Statisticians from around the world, meeting at the UN Statistical Commission in March, will again take stock of progress in the world of data over the previous 12 months, largely driven by the 2030 Agenda for Sustainable Development. The official report on filling the gaps in the global indicator framework—a clear priority of the 2018 Commission—show that while some progress has been made much has stalled. Gaps and tensions continue over the selection and interpretation of indicators, the data to fill them, the selection of partners as well as control of the process and ownership of the results.

These struggles go back to the negotiations over the 2030 Agenda and its goals and targets, and have continued into the effort to define the global indicator framework.  A special edition of the Global Policy Journal details the complex power dynamics involved throughout this process. Contributors show that the selection of indicators does not depend purely on technical considerations but ultimately concerns political questions of competing priorities among a range of different players. One proposal, outlined below, argues that national statistical systems urgently must take charge of this process, and shows how they can do it.

Social protection has surfaced to the top of multiple agendas, from human rights to the promotion of economic growth, from decent work to economic, social and gender equality. Its champions, particularly at the global level, include a host of different players, with different priorities, institutions and policy streams, all competing to define the concept and own the discourse.

A majority of the 3.3 billion people employed globally in 2018 experienced a lack of material well-being, economic security, equal opportunities or scope for human development, the International Labour Organisation (ILO) has found.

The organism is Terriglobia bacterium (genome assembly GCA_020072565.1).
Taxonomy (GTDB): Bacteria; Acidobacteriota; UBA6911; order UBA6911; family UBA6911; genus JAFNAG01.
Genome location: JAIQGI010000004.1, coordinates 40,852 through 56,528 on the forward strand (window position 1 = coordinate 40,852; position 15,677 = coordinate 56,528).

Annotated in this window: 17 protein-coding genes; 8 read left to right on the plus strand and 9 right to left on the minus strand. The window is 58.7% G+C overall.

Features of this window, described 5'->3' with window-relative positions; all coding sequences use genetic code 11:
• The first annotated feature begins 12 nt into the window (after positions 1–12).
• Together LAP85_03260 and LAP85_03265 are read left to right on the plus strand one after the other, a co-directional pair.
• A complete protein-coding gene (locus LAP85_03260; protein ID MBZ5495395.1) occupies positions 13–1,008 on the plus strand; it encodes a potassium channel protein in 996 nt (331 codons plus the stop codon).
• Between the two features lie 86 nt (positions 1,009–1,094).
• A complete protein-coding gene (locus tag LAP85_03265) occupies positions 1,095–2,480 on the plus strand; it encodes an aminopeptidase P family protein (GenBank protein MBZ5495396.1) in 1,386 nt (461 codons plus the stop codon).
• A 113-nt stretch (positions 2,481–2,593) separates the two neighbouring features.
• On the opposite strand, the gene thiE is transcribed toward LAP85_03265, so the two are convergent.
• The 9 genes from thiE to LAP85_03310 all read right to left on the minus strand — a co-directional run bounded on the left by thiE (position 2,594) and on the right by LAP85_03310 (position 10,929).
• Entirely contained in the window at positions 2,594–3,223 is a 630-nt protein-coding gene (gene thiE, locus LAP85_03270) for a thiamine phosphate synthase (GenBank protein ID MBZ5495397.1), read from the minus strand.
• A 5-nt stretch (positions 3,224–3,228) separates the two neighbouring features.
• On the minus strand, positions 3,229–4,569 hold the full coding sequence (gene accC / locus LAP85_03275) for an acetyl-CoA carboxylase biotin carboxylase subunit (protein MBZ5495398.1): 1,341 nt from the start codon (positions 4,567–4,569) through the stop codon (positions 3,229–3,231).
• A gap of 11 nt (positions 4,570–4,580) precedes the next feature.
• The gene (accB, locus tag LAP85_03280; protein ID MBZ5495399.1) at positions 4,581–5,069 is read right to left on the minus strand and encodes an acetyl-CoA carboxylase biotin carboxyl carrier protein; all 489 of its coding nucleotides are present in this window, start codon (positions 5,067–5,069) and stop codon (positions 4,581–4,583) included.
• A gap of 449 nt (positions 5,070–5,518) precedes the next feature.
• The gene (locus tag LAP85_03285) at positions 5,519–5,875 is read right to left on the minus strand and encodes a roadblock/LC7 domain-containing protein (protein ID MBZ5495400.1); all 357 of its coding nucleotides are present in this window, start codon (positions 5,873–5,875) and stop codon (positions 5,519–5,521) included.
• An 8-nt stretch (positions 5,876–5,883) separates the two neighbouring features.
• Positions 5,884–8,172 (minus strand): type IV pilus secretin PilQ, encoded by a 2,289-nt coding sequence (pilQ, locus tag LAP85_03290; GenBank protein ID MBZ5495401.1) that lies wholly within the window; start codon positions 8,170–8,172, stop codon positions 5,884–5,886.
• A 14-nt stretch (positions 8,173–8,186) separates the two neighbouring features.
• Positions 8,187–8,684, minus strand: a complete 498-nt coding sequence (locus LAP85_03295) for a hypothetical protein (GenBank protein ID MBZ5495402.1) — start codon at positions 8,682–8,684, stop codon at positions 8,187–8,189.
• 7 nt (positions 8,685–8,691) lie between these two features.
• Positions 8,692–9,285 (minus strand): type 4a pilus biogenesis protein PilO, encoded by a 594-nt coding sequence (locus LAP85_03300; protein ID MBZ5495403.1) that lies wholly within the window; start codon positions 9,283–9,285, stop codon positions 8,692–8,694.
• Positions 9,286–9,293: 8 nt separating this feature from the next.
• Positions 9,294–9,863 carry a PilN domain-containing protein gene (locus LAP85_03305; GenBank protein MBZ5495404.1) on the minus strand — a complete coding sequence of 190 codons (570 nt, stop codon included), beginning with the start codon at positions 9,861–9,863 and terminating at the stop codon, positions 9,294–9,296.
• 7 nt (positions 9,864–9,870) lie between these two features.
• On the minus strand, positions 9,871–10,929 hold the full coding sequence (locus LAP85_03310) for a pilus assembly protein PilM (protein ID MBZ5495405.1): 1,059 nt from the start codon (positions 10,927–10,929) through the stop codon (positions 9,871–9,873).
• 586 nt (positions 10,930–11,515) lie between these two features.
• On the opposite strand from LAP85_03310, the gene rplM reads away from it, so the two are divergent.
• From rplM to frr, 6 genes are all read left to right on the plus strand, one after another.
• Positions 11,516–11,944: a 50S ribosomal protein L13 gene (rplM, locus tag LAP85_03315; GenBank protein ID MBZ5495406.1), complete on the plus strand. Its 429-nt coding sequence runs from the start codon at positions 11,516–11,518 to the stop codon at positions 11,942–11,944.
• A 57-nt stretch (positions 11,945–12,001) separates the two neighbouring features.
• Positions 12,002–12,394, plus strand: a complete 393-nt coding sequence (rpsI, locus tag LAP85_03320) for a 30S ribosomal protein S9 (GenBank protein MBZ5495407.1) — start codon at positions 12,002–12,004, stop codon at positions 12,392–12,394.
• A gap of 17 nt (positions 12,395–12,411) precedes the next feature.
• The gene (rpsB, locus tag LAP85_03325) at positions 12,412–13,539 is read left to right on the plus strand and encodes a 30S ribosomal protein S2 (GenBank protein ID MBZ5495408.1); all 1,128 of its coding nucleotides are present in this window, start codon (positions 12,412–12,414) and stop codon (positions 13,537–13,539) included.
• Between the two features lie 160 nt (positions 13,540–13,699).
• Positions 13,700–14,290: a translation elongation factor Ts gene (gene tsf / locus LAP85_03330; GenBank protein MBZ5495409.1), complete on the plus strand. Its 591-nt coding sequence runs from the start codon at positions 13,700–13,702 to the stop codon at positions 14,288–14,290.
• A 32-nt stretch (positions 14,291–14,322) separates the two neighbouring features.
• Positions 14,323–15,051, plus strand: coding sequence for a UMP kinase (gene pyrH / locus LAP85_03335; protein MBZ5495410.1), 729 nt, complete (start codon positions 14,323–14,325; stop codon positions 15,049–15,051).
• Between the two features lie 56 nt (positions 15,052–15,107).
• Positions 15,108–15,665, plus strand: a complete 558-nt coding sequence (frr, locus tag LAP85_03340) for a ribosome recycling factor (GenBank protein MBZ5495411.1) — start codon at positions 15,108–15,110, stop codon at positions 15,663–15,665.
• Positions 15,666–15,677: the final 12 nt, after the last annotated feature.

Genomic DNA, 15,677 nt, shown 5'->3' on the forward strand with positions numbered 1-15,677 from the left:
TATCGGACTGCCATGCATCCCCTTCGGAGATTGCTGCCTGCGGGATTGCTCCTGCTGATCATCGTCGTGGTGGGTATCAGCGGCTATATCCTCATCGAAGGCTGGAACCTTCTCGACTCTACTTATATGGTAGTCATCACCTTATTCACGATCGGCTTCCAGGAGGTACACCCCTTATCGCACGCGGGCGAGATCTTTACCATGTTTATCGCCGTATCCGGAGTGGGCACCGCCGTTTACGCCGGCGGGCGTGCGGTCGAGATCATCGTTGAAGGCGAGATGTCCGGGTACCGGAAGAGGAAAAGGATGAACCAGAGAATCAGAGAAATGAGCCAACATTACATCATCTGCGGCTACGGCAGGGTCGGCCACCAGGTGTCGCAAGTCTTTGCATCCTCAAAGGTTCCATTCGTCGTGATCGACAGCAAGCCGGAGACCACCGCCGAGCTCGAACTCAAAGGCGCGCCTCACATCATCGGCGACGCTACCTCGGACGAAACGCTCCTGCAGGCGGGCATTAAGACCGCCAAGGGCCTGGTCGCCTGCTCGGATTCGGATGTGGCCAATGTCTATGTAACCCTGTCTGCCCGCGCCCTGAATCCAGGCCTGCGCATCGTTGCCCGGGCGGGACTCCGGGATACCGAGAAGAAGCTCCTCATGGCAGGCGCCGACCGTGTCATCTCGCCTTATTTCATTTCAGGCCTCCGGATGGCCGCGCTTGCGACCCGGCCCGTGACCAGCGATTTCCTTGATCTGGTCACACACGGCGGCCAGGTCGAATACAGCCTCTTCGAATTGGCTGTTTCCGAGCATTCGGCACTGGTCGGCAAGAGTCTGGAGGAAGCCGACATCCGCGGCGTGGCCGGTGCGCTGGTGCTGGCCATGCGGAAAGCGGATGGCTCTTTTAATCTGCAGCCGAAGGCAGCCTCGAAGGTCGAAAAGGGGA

In its latest World Employment and Social Outlook report released last week, the ILO pointed out that being in employment does not always guarantee a decent living.

"Many workers find themselves having to take up unattractive jobs that tend to be informal and are characterized by low pay and little or no access to social protection and rights at work."

The 2030 Agenda for Sustainable Development has become a premier driver and justification for institutional and financial reforms along with the collection and analysis of more and more sophisticated data and statistics. Many UN Commissions are contributing to the implementation of the 2030 Agenda and achieving the Sustainable Development Goals (SDGs). One of these is the UN Statistical Commission, which meets for its 50th annual session 5 - 8 March 2019 at the UN headquarters in New York.

Big data, geospatial data, national statistical capacity, and common standards for the exchange of data are among some of the agenda items the Commission will address, along with progress on the SDG indicator framework.

In Palestine, the main obstacle to realizing the SDGs is the occupation that continues to confiscate lands and, as reported by UNCTAD, deny Palestinians the human right to development. The indicators are alarming: unemployment has reached 27.7 percent in the Palestinian territories occupied in 1967 and 44 percent in the Gaza Strip. The poverty rate for the year has reached 29 percent in 2017 and it is 53 percent in the Gaza Strip, reflecting the catastrophic effect of the 10-year ongoing blockade.

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